With the kids back at school this morning after a wonderfully busy halloweenish half term, there is a definite feel of the year rushing wildly to its conclusion. Looking back I can see that I have achieved a lot over the months. Some of these achievements have been driven by substituting New Year Resolutions with a monthly challenge to change something for the better. I still have two months left - two more challenges - hopefully two more things to be proud of.
For October, I decided to have a go at something new.
The town where I live was having a go at something new too. In an ongoing commitment to raise its profile as a regional centre for arts, sports and culture, the Drayton Arts Festival was launched. This event ran from Thursday to Sunday at the end of October with all sorts of activities and performances on offer throughout the town.
On the Saturday, I accompanied my daughter Liberty to my favourite pub (didn't need much persuading) to attend an Open Mic poetry reading session organised by the local Writers' Club, of which Liberty is a member. Tears streamed down my face as she took her moment and read her poem Mum is a Bitch, No Wonder Dad Hates Her to a rapt audience. A gentleman came up to me afterwards to let me know that I wasn't the only one who had cried at the heartfelt beautiful words.
Another event was a performance from a Pop Up Choir. I had seen an advert appealing for choir members saying: Please Join! All Welcome! No Auditions! No ability restrictions! No need to read music. This sounded like something I could do! The fact that the choir was to be lead by a family friend well known for his sense of humour and easy going nature was a bonus. I asked Liberty if she would be interested and before we knew it, we were at the first rehearsal.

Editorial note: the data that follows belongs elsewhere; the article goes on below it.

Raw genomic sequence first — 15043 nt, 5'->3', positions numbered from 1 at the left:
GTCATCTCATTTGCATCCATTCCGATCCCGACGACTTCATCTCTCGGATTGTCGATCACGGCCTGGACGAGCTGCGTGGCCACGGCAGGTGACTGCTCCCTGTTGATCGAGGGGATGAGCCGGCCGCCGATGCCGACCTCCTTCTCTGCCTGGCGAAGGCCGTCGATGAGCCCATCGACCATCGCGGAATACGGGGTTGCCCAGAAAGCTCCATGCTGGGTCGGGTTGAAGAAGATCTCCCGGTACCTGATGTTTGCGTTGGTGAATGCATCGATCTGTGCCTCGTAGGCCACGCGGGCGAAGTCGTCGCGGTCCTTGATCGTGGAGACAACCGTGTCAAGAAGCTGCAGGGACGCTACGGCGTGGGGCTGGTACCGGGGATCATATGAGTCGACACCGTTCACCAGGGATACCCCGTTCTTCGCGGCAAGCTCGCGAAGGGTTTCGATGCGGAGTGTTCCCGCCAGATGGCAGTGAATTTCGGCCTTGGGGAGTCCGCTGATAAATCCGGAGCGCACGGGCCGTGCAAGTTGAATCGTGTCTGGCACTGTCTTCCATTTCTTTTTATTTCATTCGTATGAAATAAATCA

It isn't strictly true that this was 'having a go at something new'. I was in a choir at school too many years ago to count. It was a shockingly awful choir. It did not seem much of an over reaction when the sixth form boys put ear plugs in their ears during our rendition of "All in an April Evening" in morning assembly. Even the teachers were grimacing... except for Miss Nunn, the music teacher, who waved her arms around enthusiastically and ineffectively to conduct the caterwauling cacophany which somehow, to her ears, sounded marvellous. We only ever did the one performance!
I love to sing. I sing all the time - in the shower, in the car, doing the housework...
I do not love to perform.
Singing in a choir seemed like a good way to do something I love in a more structured way and deal with my dislike of being in the spotlight by the safety in numbers concept. It might also lay to rest the memories of the April Evening disaster.
The first rehearsal was great fun. The 'Pop Up' nature of the choir meant that we would have only four rehearsals, once performance and then it would be over. It was not a huge commitment.
Despite it not being a huge commitment I missed the second rehearsal. Luckily for me, Liberty was able to give me all the help I needed to get up to speed. By the third rehearsal, my daughter Charis was home from boarding school. As she had two weeks holiday (and is a brilliant singer) she joined the choir with us. It was lovely to spend this time with two of my girls and we were able to practise a little at home together.
The day of the performance came. I was mostly confident about all of the songs. It was a lovely relaxed event and I think I will always remember with great fondness our version of the Hallelujah Chorus accompanied by ukeleles.
I loved being part of the choir (which has the promise of 'Popping Up' again for future events) and being supported by family members in the audience. I am a little sad that it is all over (for now). I'd better start thinking of my next challenge!